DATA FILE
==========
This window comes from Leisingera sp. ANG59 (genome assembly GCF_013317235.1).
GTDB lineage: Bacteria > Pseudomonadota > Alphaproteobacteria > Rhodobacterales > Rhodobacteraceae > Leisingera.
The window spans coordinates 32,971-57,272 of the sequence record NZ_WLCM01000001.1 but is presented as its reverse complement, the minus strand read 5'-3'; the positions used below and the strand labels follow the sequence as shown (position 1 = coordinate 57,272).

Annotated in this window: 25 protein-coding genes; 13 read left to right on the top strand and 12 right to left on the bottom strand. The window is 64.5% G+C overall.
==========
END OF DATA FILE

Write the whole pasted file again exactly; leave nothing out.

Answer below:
This window comes from Leisingera sp. ANG59 (genome assembly GCF_013317235.1).
GTDB lineage: Bacteria > Pseudomonadota > Alphaproteobacteria > Rhodobacterales > Rhodobacteraceae > Leisingera.
The window spans coordinates 32,971-57,272 of the sequence record NZ_WLCM01000001.1 but is presented as its reverse complement, the minus strand read 5'-3'; the positions used below and the strand labels follow the sequence as shown (position 1 = coordinate 57,272).

Annotated in this window: 25 protein-coding genes; 13 read left to right on the top strand and 12 right to left on the bottom strand. The window is 64.5% G+C overall.